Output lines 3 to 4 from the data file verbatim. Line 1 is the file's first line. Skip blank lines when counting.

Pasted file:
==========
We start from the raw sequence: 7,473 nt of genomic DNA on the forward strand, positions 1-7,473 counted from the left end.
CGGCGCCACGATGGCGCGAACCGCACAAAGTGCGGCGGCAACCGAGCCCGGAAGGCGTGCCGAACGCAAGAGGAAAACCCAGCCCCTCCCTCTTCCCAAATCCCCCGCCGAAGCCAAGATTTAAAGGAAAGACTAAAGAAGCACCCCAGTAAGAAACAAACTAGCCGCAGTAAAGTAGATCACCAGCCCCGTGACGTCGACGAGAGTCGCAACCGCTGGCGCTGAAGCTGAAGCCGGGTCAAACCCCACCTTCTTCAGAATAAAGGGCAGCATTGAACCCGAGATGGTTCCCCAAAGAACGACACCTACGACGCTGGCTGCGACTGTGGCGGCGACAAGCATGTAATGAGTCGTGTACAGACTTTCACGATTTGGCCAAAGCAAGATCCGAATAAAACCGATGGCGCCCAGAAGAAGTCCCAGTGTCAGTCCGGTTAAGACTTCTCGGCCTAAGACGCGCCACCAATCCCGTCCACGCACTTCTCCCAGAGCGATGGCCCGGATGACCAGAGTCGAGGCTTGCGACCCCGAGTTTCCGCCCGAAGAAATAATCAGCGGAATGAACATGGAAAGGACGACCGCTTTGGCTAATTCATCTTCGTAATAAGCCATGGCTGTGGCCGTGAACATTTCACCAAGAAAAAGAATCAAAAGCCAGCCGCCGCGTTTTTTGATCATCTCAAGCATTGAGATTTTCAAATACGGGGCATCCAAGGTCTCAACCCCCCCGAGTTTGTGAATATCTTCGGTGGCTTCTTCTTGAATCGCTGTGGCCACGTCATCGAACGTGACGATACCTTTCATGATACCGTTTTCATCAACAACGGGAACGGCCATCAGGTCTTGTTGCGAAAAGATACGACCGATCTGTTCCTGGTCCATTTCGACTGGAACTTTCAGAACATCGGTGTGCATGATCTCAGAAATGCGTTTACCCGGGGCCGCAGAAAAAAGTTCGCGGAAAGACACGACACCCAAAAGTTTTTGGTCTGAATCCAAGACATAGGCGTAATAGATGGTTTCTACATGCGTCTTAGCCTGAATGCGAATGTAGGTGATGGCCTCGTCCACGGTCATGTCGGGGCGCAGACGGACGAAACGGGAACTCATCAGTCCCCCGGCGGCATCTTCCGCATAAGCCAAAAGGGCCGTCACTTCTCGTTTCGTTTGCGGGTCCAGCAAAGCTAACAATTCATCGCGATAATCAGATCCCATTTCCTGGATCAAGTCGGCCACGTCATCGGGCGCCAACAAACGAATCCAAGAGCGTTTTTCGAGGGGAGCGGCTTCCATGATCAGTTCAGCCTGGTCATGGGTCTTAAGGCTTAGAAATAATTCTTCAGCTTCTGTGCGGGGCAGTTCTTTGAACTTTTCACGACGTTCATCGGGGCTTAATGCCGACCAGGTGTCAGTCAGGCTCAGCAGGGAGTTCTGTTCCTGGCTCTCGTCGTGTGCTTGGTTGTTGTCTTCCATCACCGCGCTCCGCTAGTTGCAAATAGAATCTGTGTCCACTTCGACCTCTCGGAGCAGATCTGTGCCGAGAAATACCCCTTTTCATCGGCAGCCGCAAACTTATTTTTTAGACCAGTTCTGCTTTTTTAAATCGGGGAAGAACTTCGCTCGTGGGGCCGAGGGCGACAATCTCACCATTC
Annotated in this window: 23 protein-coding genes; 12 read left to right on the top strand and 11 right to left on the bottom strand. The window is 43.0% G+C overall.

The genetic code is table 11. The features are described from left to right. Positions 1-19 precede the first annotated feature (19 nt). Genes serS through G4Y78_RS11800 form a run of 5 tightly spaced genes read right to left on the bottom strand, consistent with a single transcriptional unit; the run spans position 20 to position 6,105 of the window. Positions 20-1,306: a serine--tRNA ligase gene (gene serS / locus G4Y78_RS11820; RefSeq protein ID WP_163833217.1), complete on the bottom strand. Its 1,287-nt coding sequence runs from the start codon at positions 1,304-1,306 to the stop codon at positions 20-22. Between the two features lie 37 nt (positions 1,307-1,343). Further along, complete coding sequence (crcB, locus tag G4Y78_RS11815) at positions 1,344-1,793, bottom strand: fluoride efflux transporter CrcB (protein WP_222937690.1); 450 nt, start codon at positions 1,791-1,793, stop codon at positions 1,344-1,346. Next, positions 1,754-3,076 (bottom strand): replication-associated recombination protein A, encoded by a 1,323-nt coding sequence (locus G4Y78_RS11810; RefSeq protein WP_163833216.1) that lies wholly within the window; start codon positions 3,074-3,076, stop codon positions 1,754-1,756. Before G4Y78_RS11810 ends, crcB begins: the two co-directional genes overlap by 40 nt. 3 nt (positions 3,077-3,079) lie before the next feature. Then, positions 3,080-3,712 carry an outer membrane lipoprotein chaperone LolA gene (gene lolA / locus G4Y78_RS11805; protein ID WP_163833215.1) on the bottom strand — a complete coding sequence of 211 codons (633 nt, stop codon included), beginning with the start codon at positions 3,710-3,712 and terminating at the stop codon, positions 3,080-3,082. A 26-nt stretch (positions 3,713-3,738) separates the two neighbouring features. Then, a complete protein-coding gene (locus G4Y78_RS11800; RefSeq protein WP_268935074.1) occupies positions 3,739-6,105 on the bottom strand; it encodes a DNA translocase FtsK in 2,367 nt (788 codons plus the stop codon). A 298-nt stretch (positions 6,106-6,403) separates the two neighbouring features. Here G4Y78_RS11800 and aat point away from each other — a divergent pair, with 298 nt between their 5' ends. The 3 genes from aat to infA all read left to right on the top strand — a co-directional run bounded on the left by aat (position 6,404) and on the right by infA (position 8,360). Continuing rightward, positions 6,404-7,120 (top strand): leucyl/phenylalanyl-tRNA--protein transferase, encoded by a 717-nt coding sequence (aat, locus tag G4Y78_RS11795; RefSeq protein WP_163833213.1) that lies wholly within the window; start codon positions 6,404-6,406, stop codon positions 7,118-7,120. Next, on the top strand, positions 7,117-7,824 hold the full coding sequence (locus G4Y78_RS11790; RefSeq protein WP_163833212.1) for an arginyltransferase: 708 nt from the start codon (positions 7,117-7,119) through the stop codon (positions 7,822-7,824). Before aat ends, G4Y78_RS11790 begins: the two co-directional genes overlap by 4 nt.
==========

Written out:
Annotated in this window: 23 protein-coding genes; 12 read left to right on the top strand and 11 right to left on the bottom strand. The window is 43.0% G+C overall.

The genetic code is table 11. The features are described from left to right. Positions 1-19 precede the first annotated feature (19 nt). Genes serS through G4Y78_RS11800 form a run of 5 tightly spaced genes read right to left on the bottom strand, consistent with a single transcriptional unit; the run spans position 20 to position 6,105 of the window. Positions 20-1,306: a serine--tRNA ligase gene (gene serS / locus G4Y78_RS11820; RefSeq protein ID WP_163833217.1), complete on the bottom strand. Its 1,287-nt coding sequence runs from the start codon at positions 1,304-1,306 to the stop codon at positions 20-22. Between the two features lie 37 nt (positions 1,307-1,343). Further along, complete coding sequence (crcB, locus tag G4Y78_RS11815) at positions 1,344-1,793, bottom strand: fluoride efflux transporter CrcB (protein WP_222937690.1); 450 nt, start codon at positions 1,791-1,793, stop codon at positions 1,344-1,346. Next, positions 1,754-3,076 (bottom strand): replication-associated recombination protein A, encoded by a 1,323-nt coding sequence (locus G4Y78_RS11810; RefSeq protein WP_163833216.1) that lies wholly within the window; start codon positions 3,074-3,076, stop codon positions 1,754-1,756. Before G4Y78_RS11810 ends, crcB begins: the two co-directional genes overlap by 40 nt. 3 nt (positions 3,077-3,079) lie before the next feature. Then, positions 3,080-3,712 carry an outer membrane lipoprotein chaperone LolA gene (gene lolA / locus G4Y78_RS11805; protein ID WP_163833215.1) on the bottom strand — a complete coding sequence of 211 codons (633 nt, stop codon included), beginning with the start codon at positions 3,710-3,712 and terminating at the stop codon, positions 3,080-3,082. A 26-nt stretch (positions 3,713-3,738) separates the two neighbouring features. Then, a complete protein-coding gene (locus G4Y78_RS11800; RefSeq protein WP_268935074.1) occupies positions 3,739-6,105 on the bottom strand; it encodes a DNA translocase FtsK in 2,367 nt (788 codons plus the stop codon). A 298-nt stretch (positions 6,106-6,403) separates the two neighbouring features. Here G4Y78_RS11800 and aat point away from each other — a divergent pair, with 298 nt between their 5' ends. The 3 genes from aat to infA all read left to right on the top strand — a co-directional run bounded on the left by aat (position 6,404) and on the right by infA (position 8,360). Continuing rightward, positions 6,404-7,120 (top strand): leucyl/phenylalanyl-tRNA--protein transferase, encoded by a 717-nt coding sequence (aat, locus tag G4Y78_RS11795; RefSeq protein WP_163833213.1) that lies wholly within the window; start codon positions 6,404-6,406, stop codon positions 7,118-7,120. Next, on the top strand, positions 7,117-7,824 hold the full coding sequence (locus G4Y78_RS11790; RefSeq protein WP_163833212.1) for an arginyltransferase: 708 nt from the start codon (positions 7,117-7,119) through the stop codon (positions 7,822-7,824). Before aat ends, G4Y78_RS11790 begins: the two co-directional genes overlap by 4 nt.